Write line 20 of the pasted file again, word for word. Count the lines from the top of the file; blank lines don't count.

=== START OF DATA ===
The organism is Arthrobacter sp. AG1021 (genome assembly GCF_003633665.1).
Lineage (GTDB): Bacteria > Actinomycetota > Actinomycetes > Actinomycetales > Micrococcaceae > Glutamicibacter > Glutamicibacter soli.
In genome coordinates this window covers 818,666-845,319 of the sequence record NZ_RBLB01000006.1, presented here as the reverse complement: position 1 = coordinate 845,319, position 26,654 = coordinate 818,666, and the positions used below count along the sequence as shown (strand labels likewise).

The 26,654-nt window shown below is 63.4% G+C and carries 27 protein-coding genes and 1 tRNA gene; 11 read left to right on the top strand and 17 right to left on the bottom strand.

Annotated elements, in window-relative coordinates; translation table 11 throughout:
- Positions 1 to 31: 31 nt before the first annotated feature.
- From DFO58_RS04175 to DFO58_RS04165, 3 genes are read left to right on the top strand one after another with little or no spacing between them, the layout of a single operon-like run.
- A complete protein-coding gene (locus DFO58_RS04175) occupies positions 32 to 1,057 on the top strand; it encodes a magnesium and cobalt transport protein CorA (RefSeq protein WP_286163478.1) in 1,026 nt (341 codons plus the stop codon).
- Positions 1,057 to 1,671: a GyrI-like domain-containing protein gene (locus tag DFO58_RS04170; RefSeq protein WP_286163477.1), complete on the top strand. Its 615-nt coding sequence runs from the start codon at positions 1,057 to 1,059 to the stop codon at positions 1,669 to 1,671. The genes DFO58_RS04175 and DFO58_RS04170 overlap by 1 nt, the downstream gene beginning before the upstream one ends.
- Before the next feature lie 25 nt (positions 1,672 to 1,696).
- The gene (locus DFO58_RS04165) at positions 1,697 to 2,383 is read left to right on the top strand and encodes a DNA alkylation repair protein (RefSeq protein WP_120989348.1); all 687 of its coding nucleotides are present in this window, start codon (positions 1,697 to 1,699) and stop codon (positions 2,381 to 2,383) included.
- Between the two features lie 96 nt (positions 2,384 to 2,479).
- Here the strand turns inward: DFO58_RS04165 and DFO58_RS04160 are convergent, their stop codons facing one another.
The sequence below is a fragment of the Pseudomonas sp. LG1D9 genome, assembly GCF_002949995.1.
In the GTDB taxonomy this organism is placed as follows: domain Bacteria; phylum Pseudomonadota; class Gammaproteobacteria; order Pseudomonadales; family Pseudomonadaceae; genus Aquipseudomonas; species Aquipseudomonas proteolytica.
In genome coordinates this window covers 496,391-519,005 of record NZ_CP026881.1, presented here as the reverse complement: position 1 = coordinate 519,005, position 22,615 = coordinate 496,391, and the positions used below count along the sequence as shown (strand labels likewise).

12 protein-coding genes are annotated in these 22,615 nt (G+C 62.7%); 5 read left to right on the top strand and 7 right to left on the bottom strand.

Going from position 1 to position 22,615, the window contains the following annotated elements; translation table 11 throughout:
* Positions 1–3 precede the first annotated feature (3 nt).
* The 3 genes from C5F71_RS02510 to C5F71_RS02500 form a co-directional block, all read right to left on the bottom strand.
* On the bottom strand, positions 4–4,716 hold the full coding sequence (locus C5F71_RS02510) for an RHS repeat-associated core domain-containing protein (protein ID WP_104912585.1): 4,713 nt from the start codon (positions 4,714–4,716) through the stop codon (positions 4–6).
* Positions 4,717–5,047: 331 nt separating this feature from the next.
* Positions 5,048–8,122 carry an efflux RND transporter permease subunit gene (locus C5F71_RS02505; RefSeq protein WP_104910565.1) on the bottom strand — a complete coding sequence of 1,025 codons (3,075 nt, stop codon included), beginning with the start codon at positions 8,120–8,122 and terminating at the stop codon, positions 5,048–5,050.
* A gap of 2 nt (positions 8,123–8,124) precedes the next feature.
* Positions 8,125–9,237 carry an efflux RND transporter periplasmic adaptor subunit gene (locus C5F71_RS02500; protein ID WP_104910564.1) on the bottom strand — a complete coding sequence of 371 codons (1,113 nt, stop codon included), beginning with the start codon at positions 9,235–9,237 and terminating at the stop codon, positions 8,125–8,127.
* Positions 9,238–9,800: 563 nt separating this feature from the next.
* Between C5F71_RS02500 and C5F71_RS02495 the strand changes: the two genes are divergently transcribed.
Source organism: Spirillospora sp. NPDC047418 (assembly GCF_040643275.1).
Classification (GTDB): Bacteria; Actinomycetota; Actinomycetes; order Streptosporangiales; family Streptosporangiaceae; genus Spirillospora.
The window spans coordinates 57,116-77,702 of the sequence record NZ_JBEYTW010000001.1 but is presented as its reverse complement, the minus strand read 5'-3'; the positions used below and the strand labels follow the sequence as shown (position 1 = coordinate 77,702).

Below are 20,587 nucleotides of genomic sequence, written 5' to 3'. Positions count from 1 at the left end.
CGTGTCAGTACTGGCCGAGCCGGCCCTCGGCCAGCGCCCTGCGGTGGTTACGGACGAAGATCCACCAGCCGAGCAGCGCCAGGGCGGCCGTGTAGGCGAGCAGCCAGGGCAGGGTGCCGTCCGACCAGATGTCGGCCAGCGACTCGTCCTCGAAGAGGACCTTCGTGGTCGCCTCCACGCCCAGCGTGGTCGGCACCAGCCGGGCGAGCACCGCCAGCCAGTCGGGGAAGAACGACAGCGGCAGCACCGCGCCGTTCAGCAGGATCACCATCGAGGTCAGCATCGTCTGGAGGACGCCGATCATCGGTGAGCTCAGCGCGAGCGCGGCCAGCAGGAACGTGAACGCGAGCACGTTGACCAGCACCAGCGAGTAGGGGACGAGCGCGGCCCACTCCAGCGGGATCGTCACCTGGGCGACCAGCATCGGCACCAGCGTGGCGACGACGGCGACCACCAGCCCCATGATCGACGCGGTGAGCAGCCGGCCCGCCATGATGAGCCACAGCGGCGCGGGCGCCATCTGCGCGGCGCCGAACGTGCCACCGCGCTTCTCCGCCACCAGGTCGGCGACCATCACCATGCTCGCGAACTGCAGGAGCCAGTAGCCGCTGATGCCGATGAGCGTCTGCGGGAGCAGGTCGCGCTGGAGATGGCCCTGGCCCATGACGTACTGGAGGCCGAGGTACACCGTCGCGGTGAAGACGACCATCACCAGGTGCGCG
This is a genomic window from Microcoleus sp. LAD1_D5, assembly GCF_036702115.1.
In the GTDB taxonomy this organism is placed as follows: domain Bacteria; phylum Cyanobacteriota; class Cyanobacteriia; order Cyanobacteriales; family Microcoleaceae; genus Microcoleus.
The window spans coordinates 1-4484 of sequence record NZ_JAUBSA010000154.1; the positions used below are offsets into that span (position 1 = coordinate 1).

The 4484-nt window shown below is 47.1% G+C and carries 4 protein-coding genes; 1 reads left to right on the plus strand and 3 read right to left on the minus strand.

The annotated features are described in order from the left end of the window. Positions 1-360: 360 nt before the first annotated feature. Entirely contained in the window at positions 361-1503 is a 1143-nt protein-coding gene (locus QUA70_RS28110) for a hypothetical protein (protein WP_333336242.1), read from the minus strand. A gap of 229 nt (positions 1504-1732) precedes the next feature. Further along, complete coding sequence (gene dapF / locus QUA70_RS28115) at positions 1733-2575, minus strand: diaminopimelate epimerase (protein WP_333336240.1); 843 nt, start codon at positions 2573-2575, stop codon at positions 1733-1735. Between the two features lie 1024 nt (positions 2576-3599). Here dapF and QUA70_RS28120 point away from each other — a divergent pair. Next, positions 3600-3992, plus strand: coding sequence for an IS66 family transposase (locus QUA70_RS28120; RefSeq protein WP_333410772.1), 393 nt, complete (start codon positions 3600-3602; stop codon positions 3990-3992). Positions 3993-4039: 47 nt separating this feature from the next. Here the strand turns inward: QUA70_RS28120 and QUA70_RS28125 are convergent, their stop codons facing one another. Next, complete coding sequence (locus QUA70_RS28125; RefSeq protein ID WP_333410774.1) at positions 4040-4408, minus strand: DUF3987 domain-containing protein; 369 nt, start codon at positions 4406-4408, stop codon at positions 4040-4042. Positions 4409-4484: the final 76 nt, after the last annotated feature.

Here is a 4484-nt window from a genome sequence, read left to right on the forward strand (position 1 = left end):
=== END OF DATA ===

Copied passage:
* The 3 genes from C5F71_RS02510 to C5F71_RS02500 form a co-directional block, all read right to left on the bottom strand.